from The Century Dictionary.
- noun [Usually in the plural.] The earliest productions of the soil; the first gatherings of a season's produce. Of these the Jews made an offering to God, as an acknowledgment of his sovereign dominion.
- noun The first profits of anything; in feudal and ecclesiastical law, the first year's profit of a tenant of real property. The first-fruits of a benefice were payable in the Church of Rome to the pope, in the Church of England formerly to the crown, but since the time of Queen Anne, when paid at all, to a benevolent fund. See
Queen Anne's bounty, under bounty.
- noun The first portion, products, effects, or results of anything.
- Original; earliest.
Sorry, no etymologies found.
And now without servility or any insincerity whatever, as if it were a first-fruit of the Change, I found myself in the presence of a human being towards whom I perceived myself inferior and subordinate, before whom I stood without servility or any insincerity whatever, in an attitude of respect and attention.
In the Days of the Comet Herbert George 2006
It was pure bliss to him to bring us the first-fruit of the garden, it was like laying it on an altar.
Twilight in Italy 2003
Spanish friar Bartolomé de las Casas wrote in the sixteenth century about how the Taino placed annual first-fruit offerings in caneys.
Beachfront Bonanza 2002
We have found the bride making a glad discovery of a KING — her KING — and not a cross, as she expected; this is the first-fruit of her consecration.
Union and Communion 1832-1905 2000
God hath reconciled all, and gathered all as the first-fruit and spirit of the whole into one head; that is, into Christ.
The Sermons of John Owen 1616-1683 1968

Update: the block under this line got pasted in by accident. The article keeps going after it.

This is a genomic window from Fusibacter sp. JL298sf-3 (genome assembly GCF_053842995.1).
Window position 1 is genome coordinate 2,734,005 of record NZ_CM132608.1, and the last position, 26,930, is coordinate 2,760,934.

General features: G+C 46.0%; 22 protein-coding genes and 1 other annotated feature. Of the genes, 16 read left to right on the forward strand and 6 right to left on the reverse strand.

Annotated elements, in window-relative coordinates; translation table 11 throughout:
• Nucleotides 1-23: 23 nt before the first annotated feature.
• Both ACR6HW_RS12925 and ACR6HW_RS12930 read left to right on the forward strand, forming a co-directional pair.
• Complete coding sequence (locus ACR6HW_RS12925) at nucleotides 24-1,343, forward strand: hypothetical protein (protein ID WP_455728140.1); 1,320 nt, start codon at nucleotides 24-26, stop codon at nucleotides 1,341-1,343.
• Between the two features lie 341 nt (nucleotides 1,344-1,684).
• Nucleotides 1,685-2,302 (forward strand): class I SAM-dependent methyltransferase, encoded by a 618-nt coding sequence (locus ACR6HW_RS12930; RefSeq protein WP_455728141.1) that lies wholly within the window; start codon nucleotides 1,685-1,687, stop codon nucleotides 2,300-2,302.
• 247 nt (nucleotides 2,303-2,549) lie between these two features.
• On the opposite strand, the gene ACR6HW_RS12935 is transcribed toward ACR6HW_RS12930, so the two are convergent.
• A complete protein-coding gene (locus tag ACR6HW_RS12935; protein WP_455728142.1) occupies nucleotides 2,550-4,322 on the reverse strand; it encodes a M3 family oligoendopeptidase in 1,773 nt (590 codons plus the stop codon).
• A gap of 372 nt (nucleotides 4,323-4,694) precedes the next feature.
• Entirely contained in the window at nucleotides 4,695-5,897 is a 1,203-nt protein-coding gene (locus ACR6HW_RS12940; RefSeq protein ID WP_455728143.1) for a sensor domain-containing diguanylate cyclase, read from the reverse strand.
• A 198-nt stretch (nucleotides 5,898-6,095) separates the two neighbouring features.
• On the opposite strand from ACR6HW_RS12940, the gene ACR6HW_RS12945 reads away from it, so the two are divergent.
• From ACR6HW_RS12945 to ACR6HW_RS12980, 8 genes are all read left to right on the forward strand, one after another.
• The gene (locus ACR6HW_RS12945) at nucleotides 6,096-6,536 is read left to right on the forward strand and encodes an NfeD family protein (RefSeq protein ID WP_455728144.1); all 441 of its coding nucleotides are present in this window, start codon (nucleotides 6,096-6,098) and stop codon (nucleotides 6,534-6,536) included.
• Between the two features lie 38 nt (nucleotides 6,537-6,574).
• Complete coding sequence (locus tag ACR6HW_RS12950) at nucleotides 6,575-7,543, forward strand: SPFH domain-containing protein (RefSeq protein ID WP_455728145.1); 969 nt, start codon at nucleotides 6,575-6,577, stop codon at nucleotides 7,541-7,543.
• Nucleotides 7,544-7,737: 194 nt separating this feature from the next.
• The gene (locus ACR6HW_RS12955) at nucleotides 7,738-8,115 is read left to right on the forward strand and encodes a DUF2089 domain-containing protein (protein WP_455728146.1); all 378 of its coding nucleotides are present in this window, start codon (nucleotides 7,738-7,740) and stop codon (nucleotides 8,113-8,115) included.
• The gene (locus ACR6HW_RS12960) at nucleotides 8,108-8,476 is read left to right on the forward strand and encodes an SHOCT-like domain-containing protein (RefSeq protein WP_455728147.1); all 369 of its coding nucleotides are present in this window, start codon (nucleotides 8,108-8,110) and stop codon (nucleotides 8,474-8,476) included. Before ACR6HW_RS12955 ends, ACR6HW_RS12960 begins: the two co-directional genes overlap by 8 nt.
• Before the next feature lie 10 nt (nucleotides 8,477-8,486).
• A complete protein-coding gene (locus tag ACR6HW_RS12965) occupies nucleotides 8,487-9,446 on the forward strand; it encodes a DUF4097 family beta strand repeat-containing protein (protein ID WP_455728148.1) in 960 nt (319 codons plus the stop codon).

Standing, as it were, historically between Mycenae and Athens, and artistically between temple and hippodrome, the Theban Pindar in life was awarded the right to an equal share of first-fruit offer - ings by the Pythian priestess of Delphi, and after death, heroization, his ghost being invited annually to dine with Apollo (Gilbert Norwood, Pindar ).
Dictionary of the History of Ideas TOM TASHIRO 1968
"I present to you the latest addition to my army, Mr. Oliver Wheatman of the Hanyards, the first-fruit, I am convinced, of a rich harvest from the gentry of his shire."
The Yeoman Adventurer George W. Gough
Jean, and Mana the slave-girl, Iye the twin-mother of Susie, Akom the first-fruit of Ekenge, and Esien the teacher at Itu, were baptized, and sat down at the communion-table.
Mary Slessor of Calabar: Pioneer Missionary W. P. Livingstone
Lammas Day falls on the first day of August, and was in Saxon times the Feast of First-fruits; sometimes a loaf of bread was given to the priest in lieu of first-fruit.
From John O'Groats to Land's End Robert Naylor
The first-fruit of your brain has been -- ah -- plucked by others, who toiled not neither did they spin.